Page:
Former judges, politicians blast Justice Minister Friedmann's plans for court system

Former MK Yossi Sarid accuses Prime Minister Ehud Olmert of doing everything possible to delegitimize the law enforcement system.

August 22, 2007 21:58
2 minute read.
Former judges, politicians blast Justice Minister Friedmann's plans for court system

friedmann 224.88 AJ. (photo credit: Ariel Jerozolimski [file])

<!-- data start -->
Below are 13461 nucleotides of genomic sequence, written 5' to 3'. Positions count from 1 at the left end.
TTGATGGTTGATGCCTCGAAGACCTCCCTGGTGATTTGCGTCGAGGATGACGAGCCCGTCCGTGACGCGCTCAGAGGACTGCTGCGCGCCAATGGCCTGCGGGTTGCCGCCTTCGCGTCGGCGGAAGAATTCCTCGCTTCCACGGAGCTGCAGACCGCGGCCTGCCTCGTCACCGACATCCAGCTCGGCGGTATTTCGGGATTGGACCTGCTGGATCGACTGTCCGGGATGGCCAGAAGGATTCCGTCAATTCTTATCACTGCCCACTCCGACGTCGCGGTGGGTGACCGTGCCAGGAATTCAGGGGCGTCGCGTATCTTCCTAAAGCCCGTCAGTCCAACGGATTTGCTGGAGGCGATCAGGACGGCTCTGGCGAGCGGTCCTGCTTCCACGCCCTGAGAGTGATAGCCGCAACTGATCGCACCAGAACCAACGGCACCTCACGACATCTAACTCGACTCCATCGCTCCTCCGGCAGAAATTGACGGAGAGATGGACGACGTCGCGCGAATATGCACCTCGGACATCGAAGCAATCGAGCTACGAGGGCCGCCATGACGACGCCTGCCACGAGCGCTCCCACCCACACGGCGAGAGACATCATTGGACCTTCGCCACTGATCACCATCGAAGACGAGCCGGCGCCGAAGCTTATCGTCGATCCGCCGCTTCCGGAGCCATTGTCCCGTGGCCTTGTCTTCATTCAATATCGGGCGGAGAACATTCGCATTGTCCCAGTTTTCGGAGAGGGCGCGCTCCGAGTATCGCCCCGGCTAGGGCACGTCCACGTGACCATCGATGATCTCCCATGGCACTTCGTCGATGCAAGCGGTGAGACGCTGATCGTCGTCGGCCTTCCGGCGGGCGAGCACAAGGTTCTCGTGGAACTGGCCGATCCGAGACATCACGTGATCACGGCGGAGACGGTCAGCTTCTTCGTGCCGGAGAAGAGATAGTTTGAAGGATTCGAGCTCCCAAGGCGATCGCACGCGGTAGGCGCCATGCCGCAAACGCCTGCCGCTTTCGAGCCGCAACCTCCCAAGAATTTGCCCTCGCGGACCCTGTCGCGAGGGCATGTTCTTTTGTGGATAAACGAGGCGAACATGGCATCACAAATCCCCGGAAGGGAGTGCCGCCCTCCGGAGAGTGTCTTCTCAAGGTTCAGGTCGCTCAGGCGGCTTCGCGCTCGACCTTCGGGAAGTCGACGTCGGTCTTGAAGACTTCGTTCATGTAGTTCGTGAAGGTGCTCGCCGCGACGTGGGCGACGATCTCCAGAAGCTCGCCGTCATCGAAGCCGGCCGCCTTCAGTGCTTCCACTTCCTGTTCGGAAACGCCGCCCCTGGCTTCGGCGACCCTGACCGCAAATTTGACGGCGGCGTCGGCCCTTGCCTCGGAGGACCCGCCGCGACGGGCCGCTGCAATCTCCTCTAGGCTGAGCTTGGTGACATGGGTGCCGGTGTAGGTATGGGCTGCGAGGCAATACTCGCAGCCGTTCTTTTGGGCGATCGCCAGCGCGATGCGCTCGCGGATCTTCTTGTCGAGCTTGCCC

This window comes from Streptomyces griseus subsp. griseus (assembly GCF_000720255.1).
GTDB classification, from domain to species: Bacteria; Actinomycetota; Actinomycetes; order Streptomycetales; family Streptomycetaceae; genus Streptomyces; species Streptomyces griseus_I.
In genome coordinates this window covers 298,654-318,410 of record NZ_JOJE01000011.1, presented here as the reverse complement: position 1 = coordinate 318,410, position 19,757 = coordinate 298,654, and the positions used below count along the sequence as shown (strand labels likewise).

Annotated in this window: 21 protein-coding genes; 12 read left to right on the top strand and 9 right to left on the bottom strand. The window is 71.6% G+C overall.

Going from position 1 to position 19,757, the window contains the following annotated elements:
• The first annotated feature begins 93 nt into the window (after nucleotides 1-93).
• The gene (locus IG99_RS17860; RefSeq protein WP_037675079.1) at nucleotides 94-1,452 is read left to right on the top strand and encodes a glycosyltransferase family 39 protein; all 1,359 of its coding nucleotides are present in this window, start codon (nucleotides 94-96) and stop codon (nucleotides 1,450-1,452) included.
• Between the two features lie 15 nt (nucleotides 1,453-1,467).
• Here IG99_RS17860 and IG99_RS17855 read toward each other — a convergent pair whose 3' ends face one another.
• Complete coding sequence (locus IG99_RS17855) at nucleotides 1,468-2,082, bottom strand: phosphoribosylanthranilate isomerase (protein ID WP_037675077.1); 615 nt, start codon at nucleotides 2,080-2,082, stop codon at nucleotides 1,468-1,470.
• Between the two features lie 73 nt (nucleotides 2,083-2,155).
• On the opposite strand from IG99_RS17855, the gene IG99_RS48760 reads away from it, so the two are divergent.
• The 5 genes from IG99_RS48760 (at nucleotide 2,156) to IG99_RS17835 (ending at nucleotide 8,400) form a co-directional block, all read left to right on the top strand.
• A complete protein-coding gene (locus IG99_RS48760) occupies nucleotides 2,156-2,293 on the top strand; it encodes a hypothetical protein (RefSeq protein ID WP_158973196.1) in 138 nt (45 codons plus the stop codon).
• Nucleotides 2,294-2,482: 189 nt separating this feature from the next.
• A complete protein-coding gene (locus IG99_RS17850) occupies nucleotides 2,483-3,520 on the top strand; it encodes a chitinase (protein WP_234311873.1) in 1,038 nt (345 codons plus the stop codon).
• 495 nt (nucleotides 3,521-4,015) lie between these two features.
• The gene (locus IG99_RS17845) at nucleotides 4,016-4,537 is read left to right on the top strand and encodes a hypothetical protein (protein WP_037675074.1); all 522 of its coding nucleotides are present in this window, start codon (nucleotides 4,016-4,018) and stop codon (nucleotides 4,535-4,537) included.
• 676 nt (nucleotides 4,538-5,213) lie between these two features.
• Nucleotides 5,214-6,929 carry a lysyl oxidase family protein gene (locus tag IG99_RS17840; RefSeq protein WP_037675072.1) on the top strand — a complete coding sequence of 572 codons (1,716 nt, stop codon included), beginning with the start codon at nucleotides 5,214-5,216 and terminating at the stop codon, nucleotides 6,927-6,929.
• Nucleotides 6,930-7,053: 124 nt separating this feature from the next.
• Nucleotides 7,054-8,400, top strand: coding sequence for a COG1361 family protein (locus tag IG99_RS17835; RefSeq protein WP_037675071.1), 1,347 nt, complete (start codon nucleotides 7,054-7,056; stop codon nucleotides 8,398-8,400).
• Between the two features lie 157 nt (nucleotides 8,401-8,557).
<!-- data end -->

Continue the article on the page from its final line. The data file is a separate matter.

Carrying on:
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Former MK Yossi Sarid on Wednesday accused Prime Minister Ehud Olmert of doing everything possible to delegitimize the law enforcement system and said he had appointed Daniel Friedmann as justice minister to further that aim. Sarid was one of the speakers at a conference at Jerusalem's Van Leer Institute entitled "The Supreme Court and Government: The Court in Israeli Democracy." In the first session, all the speakers, including Sarid, former Supreme Court justices Dalia Dorner and Yitzhak Zamir and MK Reuven Rivlin (Likud) focused on the changes Friedmann is in the midst of introducing into the court system and the battle between him and Supreme Court President Dorit Beinisch. Sarid charged that Olmert had attacked State Comptroller Micha Lindenstrauss, the police force has been deliberately weakened and Friedmann was appointed precisely because of the attacks he made on the state prosecution and the Supreme Court in articles for the daily Yediot Aharonot over several years. "Would any other country appoint a justice minister who accused the country's attorney-general of fabricating cases?" asked Sarid, a reference to Friedmann's allegation that Attorney-General Menahem Mazuz had unjustifiably indicted Deputy Prime Minister Haim Ramon for forcibly kissing a female soldier. Dorner warned that "a constitutional revolution was taking place in which the government is gaining control over the judicial branch, which will soon lose its independence. The government is intervening more and more in the daily lives of the judges and they will lose their independence because they are only human. They want to advance." "A traffic judge wants to become a magistrate's court judge and a Supreme Court justice wants to become President of the Supreme Court," Dorner said. "The wall has been breached and today there are contacts between the judges and the government," Dorner added. She warned that the one law Friedmann has already succeeded in passing, which limits the tenure of the presidents of all courts, including the Supreme Court, to one term of seven years, will severely weaken the Supreme Court. She also warned that the presidents would lose their independence and their power. "If we add to this Friedmann's bill to change the composition of the Judges' Election Committee, the situation will be terrible," she said. Zamir accused Friedmann of "unilaterally and without consultation taking one step after another, one blow after another, to harm the independence of the judicial system and increase its politicization." Zamir took note of the agreement reached between Friedmann and former Supreme Court Presidents Meir Shamgar and Aharon Barak to pass a law establishing the independence of the judicial system. But he indicated that he was skeptical about whether it would actually happen. Former Supreme Court Deputy President Mishael Cheshin, who spoke from the audience, said, referring to Friedmann, "it is hard to believe anyone could cause so much harm in just six months." Rivlin, a bitter critic of the greater activism of the courts under Beinisch and Barak, said that in overwhelmingly endorsing the law ending the seniority system of choosing the president of the Supreme Court, the Knesset was getting back at the court which had caused it harm for so many years. Cheshin accused the justice minister of introducing many changes into the system without ever explaining why they were needed. "Friedmann says we attack him on personal grounds and not on the substance of his changes," said Cheshin. "However, the onus is on whoever wants to make the changes to explain what was wrong in the first place. If he does that, we will answer him."

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